IoT, nsurlsessiond, and Trust

Suppose I have an IoT device, controlled by firm A, that buys a bunch of services from firm B. I will be responsible for all the charges, even if I had no idea that firm A was going to make these purchases on my behalf.

Over the weekend, I discovered that I had such a device and that the money at risk is not trivial. A background process called nsurlsessiond that Apple uses to manage iCloud services downloaded 400 GB (yes, GIGA and yes BYTES) of data to my iMac over the course of 31 hours. Apple makes it very difficult to see or understand what this process is doing. So in effect, it turned my iMac into an IoT appliance that burned up bandwidth.

I learned that there was a problem only because I spent some time working remotely on my Macbook, using my iPad’s 4G connection to the internet. It had also been turned into one of these IoT appliances, so I soon received a warning from my ISP saying that I had already exceeded my entire monthly allocation of 20 GB of downloaded data via wireless. I stopped connecting over 4G as soon as I could, but still ended up with $75 in excess data charges.

When I got home, I checked my iMac. I couldn’t find a way to get the information I needed to figure out what was going on from the built-in Activity Monitor. Fortunately, I also run a program called Little Snitch that monitors network traffic. Its report on nsurlsessiond showed this:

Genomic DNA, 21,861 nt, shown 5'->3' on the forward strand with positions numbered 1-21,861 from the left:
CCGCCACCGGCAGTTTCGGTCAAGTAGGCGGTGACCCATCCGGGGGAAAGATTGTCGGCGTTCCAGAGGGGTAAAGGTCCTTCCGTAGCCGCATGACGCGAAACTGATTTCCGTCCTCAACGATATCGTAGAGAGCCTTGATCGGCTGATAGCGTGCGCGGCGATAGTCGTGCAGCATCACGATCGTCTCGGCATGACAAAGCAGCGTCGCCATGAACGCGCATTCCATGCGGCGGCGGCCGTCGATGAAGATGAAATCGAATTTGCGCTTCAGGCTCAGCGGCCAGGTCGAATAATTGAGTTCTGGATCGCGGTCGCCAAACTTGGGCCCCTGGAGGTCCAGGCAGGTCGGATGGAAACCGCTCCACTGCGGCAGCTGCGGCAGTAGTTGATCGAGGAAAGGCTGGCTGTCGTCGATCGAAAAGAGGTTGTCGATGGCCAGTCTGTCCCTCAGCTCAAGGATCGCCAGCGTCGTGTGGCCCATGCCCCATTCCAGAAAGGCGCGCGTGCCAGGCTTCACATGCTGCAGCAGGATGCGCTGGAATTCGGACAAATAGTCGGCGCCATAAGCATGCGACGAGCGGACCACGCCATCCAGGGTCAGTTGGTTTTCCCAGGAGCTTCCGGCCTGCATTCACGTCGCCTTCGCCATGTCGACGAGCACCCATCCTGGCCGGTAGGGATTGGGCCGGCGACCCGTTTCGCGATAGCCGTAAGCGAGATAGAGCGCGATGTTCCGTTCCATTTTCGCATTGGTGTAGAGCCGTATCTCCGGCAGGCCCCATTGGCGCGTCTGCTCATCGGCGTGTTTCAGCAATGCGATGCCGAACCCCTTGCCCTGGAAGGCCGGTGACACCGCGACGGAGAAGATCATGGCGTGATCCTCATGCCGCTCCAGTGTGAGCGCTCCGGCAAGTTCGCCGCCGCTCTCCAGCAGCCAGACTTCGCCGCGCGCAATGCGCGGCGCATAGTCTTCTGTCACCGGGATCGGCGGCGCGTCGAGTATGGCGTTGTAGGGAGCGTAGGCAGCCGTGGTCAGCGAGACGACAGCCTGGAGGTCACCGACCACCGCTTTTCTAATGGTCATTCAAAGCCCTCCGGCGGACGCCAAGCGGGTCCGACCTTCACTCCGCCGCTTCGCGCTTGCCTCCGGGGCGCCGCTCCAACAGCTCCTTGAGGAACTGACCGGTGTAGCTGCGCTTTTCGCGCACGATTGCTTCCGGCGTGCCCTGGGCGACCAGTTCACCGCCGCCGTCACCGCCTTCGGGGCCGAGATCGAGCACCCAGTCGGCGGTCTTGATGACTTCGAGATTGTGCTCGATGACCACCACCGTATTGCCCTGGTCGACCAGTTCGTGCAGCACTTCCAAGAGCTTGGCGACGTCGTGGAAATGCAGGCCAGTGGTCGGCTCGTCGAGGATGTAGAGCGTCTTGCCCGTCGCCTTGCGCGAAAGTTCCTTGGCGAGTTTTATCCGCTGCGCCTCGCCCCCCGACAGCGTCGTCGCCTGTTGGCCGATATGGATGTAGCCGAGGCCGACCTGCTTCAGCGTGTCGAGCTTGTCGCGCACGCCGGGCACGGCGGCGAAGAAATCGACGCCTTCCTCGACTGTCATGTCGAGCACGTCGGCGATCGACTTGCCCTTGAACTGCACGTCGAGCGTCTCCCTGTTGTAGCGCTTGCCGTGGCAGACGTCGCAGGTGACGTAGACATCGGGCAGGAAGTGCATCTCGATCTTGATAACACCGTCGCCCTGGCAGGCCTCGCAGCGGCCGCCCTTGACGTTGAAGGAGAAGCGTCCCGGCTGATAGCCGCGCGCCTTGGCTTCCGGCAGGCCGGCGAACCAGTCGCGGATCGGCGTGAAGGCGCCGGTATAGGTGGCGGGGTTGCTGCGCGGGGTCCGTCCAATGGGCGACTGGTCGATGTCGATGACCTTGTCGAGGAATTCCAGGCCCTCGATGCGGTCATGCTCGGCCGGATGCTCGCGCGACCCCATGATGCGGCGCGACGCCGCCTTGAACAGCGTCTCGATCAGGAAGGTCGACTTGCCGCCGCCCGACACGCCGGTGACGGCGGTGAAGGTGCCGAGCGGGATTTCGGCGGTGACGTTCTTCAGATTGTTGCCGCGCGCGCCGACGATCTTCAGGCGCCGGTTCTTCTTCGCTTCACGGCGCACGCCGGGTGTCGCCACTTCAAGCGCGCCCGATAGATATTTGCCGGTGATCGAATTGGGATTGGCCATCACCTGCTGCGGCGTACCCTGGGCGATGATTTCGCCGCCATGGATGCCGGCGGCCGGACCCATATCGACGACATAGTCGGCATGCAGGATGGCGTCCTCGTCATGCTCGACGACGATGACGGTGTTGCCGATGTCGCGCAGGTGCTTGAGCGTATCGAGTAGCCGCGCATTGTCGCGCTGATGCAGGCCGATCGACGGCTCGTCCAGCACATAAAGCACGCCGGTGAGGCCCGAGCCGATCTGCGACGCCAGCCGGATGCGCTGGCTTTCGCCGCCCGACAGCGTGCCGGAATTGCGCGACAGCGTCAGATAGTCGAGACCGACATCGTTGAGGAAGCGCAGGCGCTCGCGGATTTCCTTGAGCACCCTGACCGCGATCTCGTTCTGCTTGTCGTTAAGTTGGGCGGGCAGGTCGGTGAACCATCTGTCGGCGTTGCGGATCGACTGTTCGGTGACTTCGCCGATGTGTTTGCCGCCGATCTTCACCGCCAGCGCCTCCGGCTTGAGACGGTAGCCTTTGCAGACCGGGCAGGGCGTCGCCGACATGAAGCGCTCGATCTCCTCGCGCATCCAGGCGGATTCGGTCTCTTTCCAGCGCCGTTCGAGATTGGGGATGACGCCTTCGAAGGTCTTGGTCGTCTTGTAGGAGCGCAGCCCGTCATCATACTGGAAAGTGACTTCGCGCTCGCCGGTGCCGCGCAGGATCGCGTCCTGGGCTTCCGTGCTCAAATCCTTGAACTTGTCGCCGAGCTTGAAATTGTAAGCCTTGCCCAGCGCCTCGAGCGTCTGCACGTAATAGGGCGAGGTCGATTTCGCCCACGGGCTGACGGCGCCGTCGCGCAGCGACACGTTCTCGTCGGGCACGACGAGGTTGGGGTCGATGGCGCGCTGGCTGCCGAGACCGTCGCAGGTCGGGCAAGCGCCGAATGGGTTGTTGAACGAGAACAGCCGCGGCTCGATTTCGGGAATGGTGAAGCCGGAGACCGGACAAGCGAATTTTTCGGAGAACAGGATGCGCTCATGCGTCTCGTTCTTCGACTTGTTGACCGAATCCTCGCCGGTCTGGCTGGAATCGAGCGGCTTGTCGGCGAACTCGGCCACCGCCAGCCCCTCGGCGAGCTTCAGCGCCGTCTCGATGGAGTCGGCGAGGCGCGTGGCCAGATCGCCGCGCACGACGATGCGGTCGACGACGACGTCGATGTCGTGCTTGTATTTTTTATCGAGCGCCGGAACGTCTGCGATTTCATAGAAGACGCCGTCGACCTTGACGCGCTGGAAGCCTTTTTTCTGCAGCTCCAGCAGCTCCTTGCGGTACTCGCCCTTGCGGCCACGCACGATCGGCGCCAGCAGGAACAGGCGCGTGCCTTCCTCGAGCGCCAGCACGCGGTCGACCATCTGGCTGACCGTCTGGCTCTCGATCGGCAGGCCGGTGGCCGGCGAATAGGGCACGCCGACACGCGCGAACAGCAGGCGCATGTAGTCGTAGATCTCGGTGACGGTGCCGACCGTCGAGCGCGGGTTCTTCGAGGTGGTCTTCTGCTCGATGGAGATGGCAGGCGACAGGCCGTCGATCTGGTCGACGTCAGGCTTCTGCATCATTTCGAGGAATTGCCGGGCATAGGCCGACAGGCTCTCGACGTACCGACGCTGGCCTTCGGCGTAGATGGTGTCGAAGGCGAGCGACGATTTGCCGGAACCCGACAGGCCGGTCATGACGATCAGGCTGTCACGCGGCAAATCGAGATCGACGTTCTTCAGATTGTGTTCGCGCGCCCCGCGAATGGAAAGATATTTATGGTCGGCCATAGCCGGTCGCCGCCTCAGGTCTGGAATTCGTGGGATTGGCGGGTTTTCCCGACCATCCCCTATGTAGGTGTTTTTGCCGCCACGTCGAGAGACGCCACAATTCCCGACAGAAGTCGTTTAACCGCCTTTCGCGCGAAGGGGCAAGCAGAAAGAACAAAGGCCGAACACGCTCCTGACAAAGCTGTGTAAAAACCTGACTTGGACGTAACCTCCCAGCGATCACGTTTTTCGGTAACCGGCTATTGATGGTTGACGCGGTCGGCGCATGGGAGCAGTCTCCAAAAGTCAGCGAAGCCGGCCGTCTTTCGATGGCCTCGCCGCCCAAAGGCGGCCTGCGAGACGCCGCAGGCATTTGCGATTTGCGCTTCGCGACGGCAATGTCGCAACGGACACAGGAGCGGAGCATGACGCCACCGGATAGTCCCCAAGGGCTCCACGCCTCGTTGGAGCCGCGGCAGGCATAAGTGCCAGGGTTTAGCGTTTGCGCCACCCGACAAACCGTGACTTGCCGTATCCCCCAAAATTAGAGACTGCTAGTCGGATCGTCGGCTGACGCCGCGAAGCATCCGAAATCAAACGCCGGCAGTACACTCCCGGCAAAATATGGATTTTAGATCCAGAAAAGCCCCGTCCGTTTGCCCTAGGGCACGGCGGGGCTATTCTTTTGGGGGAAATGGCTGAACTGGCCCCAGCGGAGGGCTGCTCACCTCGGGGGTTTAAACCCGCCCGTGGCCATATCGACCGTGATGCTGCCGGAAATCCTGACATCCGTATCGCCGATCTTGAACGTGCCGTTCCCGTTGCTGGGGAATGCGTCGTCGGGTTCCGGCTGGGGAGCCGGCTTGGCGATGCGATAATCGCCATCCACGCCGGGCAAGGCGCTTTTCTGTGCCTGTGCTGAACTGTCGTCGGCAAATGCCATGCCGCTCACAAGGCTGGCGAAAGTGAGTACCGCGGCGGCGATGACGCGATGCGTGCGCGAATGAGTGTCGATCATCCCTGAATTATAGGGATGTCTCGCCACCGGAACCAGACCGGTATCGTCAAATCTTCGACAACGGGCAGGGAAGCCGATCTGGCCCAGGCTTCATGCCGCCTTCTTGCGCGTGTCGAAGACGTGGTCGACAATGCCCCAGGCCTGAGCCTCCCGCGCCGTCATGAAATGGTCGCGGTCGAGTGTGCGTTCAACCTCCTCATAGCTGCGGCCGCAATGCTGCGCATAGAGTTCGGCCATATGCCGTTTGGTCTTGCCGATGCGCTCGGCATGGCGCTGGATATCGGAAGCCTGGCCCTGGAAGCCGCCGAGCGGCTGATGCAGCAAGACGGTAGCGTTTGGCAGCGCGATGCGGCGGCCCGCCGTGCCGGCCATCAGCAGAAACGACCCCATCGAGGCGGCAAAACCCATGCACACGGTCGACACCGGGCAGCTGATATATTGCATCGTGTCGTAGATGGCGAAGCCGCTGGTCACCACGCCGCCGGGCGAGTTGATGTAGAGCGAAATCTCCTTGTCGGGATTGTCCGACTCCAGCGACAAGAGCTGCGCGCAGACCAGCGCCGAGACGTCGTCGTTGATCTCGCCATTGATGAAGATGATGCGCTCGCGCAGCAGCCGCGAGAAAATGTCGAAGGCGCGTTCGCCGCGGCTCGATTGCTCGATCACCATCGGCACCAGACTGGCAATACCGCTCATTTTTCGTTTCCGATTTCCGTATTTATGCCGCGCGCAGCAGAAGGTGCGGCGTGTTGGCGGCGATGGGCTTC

nsurlsessiond

To quantify the liabilities here, if this download had been over my 4G connection, my ISP’s overage charge of $15 per GB, multiplied by 400 GB of data, would imply $6000 in data charges. My connection at home does not have a data cap, but not everyone has this protection. The tech at Apple said that if I did face big charges, sometimes it works to call the ISP and beg for mercy.

Apple and my ISP have a long-term relationship. Together, they have a joint interest in getting me to use a lot more data that the ISP can charge for. My ISP can reward Apple by encouraging sales of Apple mobile devices.

Presumably, the two of them would like to avoid an attention getting spike of usage like the one I faced. It was surely caused by a bug. But it is telling that Apple has configured things so that by default I have no visibility into background data usage and without any throttle or cap that could limits the potential damage that when things spiral out of control.

If you have to pay for data, be very careful about using iCloud. And get ready for lots of surprises from the IoT.


For Anyone Facing a Similar Problem with nsurlsessiond

Summary

1) If you need a temporary fix that stops the massive data downloads, one option is to install Little Snitch and add a rule that you can turn on and off that denies any outgoing connections to nsurlsessiond. Although this only stops the outgoing requests, but this seem to be required to sustain the incoming downloads.